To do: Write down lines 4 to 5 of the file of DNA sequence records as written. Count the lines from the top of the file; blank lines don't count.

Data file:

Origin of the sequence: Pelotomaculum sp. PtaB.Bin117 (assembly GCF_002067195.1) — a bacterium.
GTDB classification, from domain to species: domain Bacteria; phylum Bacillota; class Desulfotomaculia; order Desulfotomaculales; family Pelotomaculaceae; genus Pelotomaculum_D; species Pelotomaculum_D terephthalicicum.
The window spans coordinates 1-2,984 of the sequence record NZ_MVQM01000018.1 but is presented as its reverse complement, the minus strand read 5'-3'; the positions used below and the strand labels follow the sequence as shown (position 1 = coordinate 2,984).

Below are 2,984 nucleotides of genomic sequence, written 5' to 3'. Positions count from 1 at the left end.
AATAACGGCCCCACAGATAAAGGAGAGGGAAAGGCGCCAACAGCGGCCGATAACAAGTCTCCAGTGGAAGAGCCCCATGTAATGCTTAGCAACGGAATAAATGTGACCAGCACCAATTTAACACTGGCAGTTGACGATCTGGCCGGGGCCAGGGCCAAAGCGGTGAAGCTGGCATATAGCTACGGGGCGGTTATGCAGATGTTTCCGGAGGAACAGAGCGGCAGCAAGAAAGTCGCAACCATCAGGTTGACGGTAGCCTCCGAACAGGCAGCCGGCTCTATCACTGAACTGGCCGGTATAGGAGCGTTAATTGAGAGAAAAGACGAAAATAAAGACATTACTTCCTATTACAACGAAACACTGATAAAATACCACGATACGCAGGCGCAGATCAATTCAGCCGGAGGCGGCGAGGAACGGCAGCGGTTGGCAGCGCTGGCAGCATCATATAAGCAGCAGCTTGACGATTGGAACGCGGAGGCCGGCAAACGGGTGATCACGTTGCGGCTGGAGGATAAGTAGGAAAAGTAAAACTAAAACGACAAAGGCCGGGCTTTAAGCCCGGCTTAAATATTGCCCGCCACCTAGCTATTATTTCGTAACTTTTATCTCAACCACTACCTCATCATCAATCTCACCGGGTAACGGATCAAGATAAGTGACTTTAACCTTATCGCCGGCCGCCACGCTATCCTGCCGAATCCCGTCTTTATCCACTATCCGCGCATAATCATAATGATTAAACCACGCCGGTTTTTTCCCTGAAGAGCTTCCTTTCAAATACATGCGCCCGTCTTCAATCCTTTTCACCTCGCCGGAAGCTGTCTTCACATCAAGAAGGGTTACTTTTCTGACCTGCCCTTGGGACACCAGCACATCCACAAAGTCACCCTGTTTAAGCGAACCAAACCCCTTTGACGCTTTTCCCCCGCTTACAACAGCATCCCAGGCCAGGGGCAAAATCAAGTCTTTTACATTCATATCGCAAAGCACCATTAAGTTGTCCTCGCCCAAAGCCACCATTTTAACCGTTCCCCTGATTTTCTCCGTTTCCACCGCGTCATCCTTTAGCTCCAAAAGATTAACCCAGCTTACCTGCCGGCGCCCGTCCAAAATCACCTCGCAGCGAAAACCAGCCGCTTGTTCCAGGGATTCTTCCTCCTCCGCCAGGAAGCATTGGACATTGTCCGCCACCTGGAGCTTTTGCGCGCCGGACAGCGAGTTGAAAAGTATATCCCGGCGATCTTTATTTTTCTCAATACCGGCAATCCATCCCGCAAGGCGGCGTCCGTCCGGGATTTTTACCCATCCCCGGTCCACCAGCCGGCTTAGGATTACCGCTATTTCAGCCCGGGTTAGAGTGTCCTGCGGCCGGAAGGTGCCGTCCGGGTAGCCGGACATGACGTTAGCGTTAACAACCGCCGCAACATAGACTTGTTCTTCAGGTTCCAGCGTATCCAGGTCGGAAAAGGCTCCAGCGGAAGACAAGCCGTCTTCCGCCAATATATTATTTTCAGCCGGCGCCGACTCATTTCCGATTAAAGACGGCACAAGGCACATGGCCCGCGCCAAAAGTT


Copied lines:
Below are 2,984 nucleotides of genomic sequence, written 5' to 3'. Positions count from 1 at the left end.
AATAACGGCCCCACAGATAAAGGAGAGGGAAAGGCGCCAACAGCGGCCGATAACAAGTCTCCAGTGGAAGAGCCCCATGTAATGCTTAGCAACGGAATAAATGTGACCAGCACCAATTTAACACTGGCAGTTGACGATCTGGCCGGGGCCAGGGCCAAAGCGGTGAAGCTGGCATATAGCTACGGGGCGGTTATGCAGATGTTTCCGGAGGAACAGAGCGGCAGCAAGAAAGTCGCAACCATCAGGTTGACGGTAGCCTCCGAACAGGCAGCCGGCTCTATCACTGAACTGGCCGGTATAGGAGCGTTAATTGAGAGAAAAGACGAAAATAAAGACATTACTTCCTATTACAACGAAACACTGATAAAATACCACGATACGCAGGCGCAGATCAATTCAGCCGGAGGCGGCGAGGAACGGCAGCGGTTGGCAGCGCTGGCAGCATCATATAAGCAGCAGCTTGACGATTGGAACGCGGAGGCCGGCAAACGGGTGATCACGTTGCGGCTGGAGGATAAGTAGGAAAAGTAAAACTAAAACGACAAAGGCCGGGCTTTAAGCCCGGCTTAAATATTGCCCGCCACCTAGCTATTATTTCGTAACTTTTATCTCAACCACTACCTCATCATCAATCTCACCGGGTAACGGATCAAGATAAGTGACTTTAACCTTATCGCCGGCCGCCACGCTATCCTGCCGAATCCCGTCTTTATCCACTATCCGCGCATAATCATAATGATTAAACCACGCCGGTTTTTTCCCTGAAGAGCTTCCTTTCAAATACATGCGCCCGTCTTCAATCCTTTTCACCTCGCCGGAAGCTGTCTTCACATCAAGAAGGGTTACTTTTCTGACCTGCCCTTGGGACACCAGCACATCCACAAAGTCACCCTGTTTAAGCGAACCAAACCCCTTTGACGCTTTTCCCCCGCTTACAACAGCATCCCAGGCCAGGGGCAAAATCAAGTCTTTTACATTCATATCGCAAAGCACCATTAAGTTGTCCTCGCCCAAAGCCACCATTTTAACCGTTCCCCTGATTTTCTCCGTTTCCACCGCGTCATCCTTTAGCTCCAAAAGATTAACCCAGCTTACCTGCCGGCGCCCGTCCAAAATCACCTCGCAGCGAAAACCAGCCGCTTGTTCCAGGGATTCTTCCTCCTCCGCCAGGAAGCATTGGACATTGTCCGCCACCTGGAGCTTTTGCGCGCCGGACAGCGAGTTGAAAAGTATATCCCGGCGATCTTTATTTTTCTCAATACCGGCAATCCATCCCGCAAGGCGGCGTCCGTCCGGGATTTTTACCCATCCCCGGTCCACCAGCCGGCTTAGGATTACCGCTATTTCAGCCCGGGTTAGAGTGTCCTGCGGCCGGAAGGTGCCGTCCGGGTAGCCGGACATGACGTTAGCGTTAACAACCGCCGCAACATAGACTTGTTCTTCAGGTTCCAGCGTATCCAGGTCGGAAAAGGCTCCAGCGGAAGACAAGCCGTCTTCCGCCAATATATTATTTTCAGCCGGCGCCGACTCATTTCCGATTAAAGACGGCACAAGGCACATGGCCCGCGCCAAAAGTT